The major party candidates for chairman of the Fairfax County Board of Supervisors met Thursday in their first debate, scrapping cordially over affordable housing, immigration, Metro expansion and other issues.

Incumbent Sharon S. Bulova (D) made her case for reelection on Nov. 8 by touting the country’s well-regarded schools, high-quality services, stable budgets and stellar bond ratings. “It didn’t happen that way by accident,” she said.

But Michael J. “Spike” Williams (R) lamented growth in county spending and rising property tax bills and leaned on his experience as owner of a real estate business. “I understand sometimes you have to tighten up the belt in order to fight another day,” Williams said.

The most pointed exchanges came over the county government’s affordable housing efforts. Bulova defended the board’s decision to provide incentives to developers to set aside some units for “workforce housing” that would be affordable for teachers, public safety workers and others. Williams said the policy amounted to “providing luxury affordable housing to people where they get amenities like weight rooms and trash service, and they drive a Lexus and hang a plasma-screen TV on their walls.”

Williams, who said he believed government should focus on education, transportation and public safety, added that “housing is not an area where government should dabble.”

At the debate, sponsored by the Fairfax County Chamber of Commerce, both candidates touted pro-business stances. Bulova pointed to the recent decision by corporations such as Hilton, Northrop Grumman and Volkswagen to relocate their headquarters to the county as evidence of a business-friendly climate.

“People come to Fairfax County because of what I would like to describe as the mood,” she said. “We have enthusiasm for what we do. . . . Fortune 500 companies and their employees, they like to be where the actions is and they like to be where that enthusiasm is.”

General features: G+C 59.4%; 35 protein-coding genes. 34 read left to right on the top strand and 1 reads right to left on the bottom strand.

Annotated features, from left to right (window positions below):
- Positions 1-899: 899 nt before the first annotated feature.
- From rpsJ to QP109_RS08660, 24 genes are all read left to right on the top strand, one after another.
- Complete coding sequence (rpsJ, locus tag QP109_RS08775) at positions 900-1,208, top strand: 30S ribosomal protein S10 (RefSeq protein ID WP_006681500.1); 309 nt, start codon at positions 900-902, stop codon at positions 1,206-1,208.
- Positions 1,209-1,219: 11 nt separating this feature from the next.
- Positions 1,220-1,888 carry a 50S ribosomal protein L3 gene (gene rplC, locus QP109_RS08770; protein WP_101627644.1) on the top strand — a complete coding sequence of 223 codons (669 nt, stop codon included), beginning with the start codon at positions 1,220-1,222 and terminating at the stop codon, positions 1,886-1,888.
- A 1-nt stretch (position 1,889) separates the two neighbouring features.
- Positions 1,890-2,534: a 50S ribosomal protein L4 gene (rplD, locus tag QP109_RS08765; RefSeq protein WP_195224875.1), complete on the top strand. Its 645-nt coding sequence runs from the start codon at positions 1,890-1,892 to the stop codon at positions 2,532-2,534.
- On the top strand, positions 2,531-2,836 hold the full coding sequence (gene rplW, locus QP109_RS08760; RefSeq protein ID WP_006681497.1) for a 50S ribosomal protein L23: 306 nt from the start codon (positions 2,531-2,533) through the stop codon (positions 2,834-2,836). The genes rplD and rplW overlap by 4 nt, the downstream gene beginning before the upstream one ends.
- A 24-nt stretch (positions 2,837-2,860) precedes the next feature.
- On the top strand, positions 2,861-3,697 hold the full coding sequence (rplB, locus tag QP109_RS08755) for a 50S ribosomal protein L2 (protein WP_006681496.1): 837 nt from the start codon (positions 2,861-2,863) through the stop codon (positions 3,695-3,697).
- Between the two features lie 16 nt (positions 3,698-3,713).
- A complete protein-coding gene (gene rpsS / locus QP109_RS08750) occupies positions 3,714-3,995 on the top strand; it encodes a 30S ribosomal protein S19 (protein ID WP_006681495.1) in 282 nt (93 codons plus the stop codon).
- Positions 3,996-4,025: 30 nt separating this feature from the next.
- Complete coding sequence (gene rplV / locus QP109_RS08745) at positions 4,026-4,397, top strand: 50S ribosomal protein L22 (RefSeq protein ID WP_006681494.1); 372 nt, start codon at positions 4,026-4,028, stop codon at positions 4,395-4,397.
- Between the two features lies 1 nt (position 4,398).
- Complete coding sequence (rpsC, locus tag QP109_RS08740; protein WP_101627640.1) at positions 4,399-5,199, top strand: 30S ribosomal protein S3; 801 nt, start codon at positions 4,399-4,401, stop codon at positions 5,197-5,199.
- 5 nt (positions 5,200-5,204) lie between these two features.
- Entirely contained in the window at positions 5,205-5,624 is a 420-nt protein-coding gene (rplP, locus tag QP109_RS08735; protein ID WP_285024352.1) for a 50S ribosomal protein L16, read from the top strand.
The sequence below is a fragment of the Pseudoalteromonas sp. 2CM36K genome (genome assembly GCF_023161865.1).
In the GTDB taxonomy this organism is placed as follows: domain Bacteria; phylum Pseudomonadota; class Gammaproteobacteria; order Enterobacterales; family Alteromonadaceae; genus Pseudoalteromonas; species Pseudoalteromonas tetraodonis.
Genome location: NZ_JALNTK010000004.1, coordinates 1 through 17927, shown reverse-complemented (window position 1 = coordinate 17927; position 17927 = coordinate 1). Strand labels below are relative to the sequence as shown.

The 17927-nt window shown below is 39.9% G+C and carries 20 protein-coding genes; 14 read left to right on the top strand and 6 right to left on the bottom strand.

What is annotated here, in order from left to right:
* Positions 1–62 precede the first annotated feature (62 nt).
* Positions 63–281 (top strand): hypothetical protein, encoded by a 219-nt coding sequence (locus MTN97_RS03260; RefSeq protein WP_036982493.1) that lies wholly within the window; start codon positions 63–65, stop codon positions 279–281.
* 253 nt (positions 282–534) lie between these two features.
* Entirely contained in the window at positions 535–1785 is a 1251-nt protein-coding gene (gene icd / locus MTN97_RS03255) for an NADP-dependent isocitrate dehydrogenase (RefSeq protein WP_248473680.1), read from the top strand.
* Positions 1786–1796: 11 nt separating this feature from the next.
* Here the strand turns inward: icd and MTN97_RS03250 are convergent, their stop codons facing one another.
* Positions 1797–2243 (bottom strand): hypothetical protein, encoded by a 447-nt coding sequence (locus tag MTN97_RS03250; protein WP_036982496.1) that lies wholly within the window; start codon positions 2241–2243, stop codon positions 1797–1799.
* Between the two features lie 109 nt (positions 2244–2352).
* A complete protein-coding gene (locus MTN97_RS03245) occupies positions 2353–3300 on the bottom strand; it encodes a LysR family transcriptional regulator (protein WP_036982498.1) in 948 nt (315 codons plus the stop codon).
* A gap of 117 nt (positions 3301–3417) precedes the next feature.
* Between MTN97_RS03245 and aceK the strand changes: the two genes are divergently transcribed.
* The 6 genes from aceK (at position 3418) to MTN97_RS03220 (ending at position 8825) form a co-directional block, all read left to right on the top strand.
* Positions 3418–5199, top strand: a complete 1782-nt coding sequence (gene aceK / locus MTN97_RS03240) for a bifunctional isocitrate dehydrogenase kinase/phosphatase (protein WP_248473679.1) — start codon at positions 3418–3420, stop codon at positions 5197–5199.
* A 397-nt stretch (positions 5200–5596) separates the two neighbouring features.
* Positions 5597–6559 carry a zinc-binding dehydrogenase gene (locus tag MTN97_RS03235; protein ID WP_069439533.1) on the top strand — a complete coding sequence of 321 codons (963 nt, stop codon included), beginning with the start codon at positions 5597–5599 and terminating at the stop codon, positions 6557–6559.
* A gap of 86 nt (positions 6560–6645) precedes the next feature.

She noted that the county did not offer any incentives to the corporations beyond its schools and services, though Williams called that claim “a little disingenuous” because the state had offered some tax breaks.

The candidates also debated how to proceed with the planned Metro line to Dulles International Airport — a portion of which was under construction a few hundred yards from the debate, held on Capital One’s corporate campus in Tysons Corner.

Bulova reiterated her commitment to completing the project out to Dulles and beyond, calling it her “number one transportation priority.” She said newly heated concerns about the cost of building the line beyond Tysons were no reason to abandon the project.

“When our landowners signed up . . . I don’t think they meant for there to be rail only to Wiehle Avenue in Reston,” she said. “They wanted to be able to get all the way to Dulles Airport.”

Williams said he was concerned that projections would do little to reduce traffic on the Dulles toll road. “Really, what we’re looking at here is putting money in the pockets of developers that exist along the corridor,” he said. “Which is great — I believe in the free market — but let’s not keep our eyes closed about it.” He also criticized Bulova for the board’s endorsement of a Tysons redevelopment plan without securing funding for more than $1 billion in estimated transportation needs.

In response to a question about immigration, Williams expressed concerns that Fairfax has become a “magnet” for illegal immigrants who have sought to escape neighboring Prince William County’s tough local enforcement of immigration laws. “I’m all for people who are legal citizens and operating in a legal way getting the benefits of government,” he said.

Bulova said she was committed to “provid[ing] a welcoming culture for people of all backgrounds” but rejected the suggestion that Fairfax has become a “sanctuary” for illegal immigrants. She noted that the county police work with federal authorities to identify arrestees who might be in the country illegally.

Williams has been heavily outspent by Bulova, who has raised about $425,000 thus far to Williams’s $74,460, according to public data collected by the Virginia Public Access Project. Two independents, Christopher F. DeCarlo and A. Will Radle Jr., will also appear on the ballot.

Pat Herrity (R), the Springfield District supervisor who ran against Bulova for the chairman’s post in the 2009 special election, said he thought Williams held his own.